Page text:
Nothing played yet for sure; however from one side of the planet to the other, perpection of the US is slipping from positive to negative . Dies it matter?
Diffuse, enduring, and risky for Washington
Indeed, unless victory comes fast and steady (less than a few weeks) and followed by the set up six months later of a stable regime in Baghdad, the US for the first in their history will be faced with a negative image of themselves all over the world. The psycological and political trauma of the Vietnam war will be nothing compared to this one (at the time of the Cold War and with the proximity of the 1945 victory, a thick shield protected them against bad feelings anyway). And a major political crisis is likely to happen inside the US as a result of this trauma. Let’s not forget that the funds allocated to the war in Iraq are those Washington refused to the US education system. At home too, the moral legitimacy of this operation will play a key role until 2004. Unless a perfect scenario (short war, fast stabilisation), the entire moral credit of the US is about to be squandered by Washington overe one single oeration. Is it really worth it? The Gremans and the French know exactly what it means : France squandered its moral capital out of weakness in 1940 and Germany out of arrogance in 1945. And its reconstruction (never complete) takes more time than its takes to invent alternatives to oil.
After the war, Washington will have to negotiate the financing of Iraq’s reconstruction
The economic cost will clearly be a decisive elemnt in order to estimate the impact of the announced war. Like we said about education, in the US themselves, many citizens and elected officials worry about this. This time no one will pay the bill of war. And let’s be clear, for the reconstruction of Iraq, countries called upon will horse trade their financial support against the very “advantages” Wahsington wanted to negoatiate before the entry into war. The economic and financial might of the US is undeniable, but a lot lesser than everyon pretends to believe, and involves a growing number of multiple deficits. In a way, it is like the US space programme. Impressive but in the end in locked in an impasse.
The frailty of this economic might accounts of the ineluctability of this war, meant to preserve by any means Washington’s might to the top in order to preserve world’s confidence in the US economy.
Howver the opposite result could happen, undermining the image of the US worldwide.
What if the Us invasion of the Arab world ends up like the French or German invasions of Russia?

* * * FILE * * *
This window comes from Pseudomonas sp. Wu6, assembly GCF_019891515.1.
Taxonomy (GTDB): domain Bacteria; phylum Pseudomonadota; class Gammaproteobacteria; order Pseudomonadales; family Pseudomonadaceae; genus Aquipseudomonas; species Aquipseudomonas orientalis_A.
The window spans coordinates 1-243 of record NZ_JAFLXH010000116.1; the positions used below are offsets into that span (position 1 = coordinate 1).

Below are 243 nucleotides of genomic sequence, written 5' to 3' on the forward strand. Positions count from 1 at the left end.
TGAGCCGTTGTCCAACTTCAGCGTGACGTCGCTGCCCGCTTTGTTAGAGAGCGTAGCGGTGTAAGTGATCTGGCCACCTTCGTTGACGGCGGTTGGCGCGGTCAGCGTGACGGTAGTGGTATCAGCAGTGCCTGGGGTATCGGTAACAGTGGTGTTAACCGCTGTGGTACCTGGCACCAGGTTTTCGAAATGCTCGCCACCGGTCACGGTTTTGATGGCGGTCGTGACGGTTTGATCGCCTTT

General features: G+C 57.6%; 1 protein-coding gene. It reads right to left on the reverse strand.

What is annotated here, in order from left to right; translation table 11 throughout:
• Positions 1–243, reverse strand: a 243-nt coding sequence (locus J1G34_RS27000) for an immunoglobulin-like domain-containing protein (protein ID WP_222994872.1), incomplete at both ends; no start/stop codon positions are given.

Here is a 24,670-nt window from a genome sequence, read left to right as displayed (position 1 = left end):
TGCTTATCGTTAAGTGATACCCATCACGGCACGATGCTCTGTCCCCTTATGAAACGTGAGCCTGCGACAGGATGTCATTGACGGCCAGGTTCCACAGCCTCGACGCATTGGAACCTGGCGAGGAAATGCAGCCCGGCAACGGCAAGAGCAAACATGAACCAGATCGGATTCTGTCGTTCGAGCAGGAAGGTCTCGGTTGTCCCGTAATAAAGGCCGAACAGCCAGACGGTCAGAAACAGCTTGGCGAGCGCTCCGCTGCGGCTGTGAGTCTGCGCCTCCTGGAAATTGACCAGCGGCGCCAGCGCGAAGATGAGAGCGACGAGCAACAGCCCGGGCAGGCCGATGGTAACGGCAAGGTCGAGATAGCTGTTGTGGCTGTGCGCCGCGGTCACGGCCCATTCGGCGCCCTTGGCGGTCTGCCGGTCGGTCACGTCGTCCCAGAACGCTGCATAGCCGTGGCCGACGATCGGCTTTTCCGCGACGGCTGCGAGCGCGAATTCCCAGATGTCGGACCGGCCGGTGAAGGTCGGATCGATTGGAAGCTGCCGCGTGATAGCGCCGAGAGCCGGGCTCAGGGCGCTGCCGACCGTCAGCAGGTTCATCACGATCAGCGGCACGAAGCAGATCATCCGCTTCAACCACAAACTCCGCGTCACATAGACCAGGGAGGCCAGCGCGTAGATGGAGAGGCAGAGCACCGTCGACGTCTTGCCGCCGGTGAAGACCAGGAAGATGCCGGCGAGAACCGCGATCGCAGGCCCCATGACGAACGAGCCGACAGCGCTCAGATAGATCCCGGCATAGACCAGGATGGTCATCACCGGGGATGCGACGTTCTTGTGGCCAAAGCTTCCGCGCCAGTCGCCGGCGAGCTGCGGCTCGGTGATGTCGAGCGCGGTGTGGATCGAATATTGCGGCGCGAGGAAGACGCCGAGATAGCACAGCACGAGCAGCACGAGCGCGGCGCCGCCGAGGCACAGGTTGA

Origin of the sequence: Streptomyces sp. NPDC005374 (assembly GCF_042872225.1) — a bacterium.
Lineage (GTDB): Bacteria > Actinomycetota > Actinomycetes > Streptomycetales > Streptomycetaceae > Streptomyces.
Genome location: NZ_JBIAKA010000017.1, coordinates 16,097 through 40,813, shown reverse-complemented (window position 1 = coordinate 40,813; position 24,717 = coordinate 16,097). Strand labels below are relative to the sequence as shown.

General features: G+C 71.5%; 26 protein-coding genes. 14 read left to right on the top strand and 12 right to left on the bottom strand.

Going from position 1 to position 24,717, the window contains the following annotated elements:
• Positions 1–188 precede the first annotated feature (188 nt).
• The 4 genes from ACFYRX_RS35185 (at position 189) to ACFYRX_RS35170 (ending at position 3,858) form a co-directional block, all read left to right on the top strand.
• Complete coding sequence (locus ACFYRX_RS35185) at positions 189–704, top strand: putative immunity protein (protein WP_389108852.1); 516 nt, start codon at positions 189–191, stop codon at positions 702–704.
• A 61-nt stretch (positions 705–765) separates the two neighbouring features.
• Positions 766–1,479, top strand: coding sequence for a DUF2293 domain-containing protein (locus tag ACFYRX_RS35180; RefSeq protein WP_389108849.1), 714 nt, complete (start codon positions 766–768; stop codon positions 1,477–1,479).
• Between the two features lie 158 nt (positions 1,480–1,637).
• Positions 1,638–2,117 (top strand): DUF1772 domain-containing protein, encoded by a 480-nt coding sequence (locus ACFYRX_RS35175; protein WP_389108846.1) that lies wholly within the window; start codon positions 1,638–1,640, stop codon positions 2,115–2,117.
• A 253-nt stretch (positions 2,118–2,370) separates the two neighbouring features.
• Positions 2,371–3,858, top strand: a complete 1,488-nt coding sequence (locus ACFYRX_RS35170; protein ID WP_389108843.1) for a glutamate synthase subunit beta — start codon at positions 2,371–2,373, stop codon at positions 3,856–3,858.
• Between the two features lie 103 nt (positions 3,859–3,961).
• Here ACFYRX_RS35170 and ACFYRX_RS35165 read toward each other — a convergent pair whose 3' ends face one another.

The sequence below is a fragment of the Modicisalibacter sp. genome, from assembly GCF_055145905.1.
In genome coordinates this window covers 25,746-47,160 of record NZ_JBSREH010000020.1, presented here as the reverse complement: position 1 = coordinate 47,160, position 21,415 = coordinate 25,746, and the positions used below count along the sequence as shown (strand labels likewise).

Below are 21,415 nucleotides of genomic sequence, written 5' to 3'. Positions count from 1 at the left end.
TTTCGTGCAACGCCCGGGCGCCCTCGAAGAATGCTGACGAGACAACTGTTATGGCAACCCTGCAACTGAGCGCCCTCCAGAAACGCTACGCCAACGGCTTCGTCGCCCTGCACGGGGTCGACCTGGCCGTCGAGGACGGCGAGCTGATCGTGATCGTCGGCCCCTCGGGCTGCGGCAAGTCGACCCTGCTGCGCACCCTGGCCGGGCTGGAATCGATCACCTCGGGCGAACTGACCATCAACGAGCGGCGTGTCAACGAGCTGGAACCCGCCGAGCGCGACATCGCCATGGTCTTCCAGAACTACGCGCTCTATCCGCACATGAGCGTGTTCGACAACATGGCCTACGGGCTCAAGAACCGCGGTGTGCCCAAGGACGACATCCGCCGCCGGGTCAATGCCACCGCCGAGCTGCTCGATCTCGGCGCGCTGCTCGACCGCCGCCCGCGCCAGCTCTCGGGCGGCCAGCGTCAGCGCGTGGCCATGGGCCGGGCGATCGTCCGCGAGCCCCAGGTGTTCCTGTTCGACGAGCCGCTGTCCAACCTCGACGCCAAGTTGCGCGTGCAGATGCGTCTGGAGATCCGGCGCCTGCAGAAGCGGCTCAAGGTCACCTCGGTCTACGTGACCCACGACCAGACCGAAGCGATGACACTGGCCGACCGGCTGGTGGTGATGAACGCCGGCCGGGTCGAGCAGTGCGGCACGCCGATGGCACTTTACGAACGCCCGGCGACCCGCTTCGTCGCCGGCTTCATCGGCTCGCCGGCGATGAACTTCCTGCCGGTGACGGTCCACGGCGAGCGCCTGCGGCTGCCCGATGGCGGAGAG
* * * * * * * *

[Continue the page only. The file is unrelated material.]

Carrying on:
I underlined many times the frailty of certain optionsA plusieurs reprises, j’ai souligné la fragilité de certaines options de Washington qui reposent de plus en plus sur un déroulement ” parfait ” de la guerre et des mois qui suivront. Pour conclure, ce point mérite d’être développé. Ce scénario ” parfait ” voit ses probabilités se réduire de semaines en semaines. Depuis plusieurs mois, en effet, la configuration idéale (soutien des alliés, soutien des Nations-Unies, …) s’éloigne un peu plus, y compris en terme militaire (refus turc). Parfois cette opération d’invasion du monde arabe et de remodelage du Moyen-Orient (comme l’a confirmé le Président Bush ; et qui pourrait séduire beaucoup d’Européens si l’objectif de démocratisation du Moyen-Orient dans son ensemble était vraiment mis au cœur d’une politique américaine) me fait penser aux invasions française ou allemande de la Russie. Soyons clair, je ne compare pas ici les idéologies ou les systèmes politiques, je compare différentes tentatives impériales auxquelles je trouve des similitudes.
Dans les deux cas, leur préparation et leur calendrier théoriques n’ont pas été respectés, tandis que la résistance des peuples, la différence des mentalités comme la dureté du climat ont été sous-estimés. Dans les deux cas, la conviction du dirigeant dans une victoire rapide et inéluctable a balayé les doutes ou les oppositions internes ou émises par les amis. Et en plus aujourd’hui les amis européens sont tellement divisés qu’ils sont incapables de peser positivement sur les évènements.
Espérons que les cendres de Bagdad ne retombent pas sur Washington, car indiscutablement elles apporteraient un chaos terrible aussi bien en Occident que dans l’ensemble du monde. Dans tous les cas, nous entrons dans une période de réorganisation mondiale. Il est peu probable que les Nations-Unies survivent tel quel à la guerre en Irak. Selon les résultats, ce sera soit les Etats-Unis, soit les Européens en particulier, qui paieront le prix de cette réorganisation. Comme il sera impossible d’enlever le siège permanent de la France sans enlever aussi celui du Royaume-Uni, il pourrait être paradoxal qu’un des principaux résultats de la guerre à venir soit l’émergence d’un siège pour l’Union européenne au Conseil de Sécurité. Obligeant ainsi les Européens à s’organiser et à enfin composer une vraie puissance à l’échelle globale. Une seule chose reste certaine : le dialogue entre citoyens américains et européens reste plus que jamais nécessaire …. car nos leaders se préparent à des conflits croissants !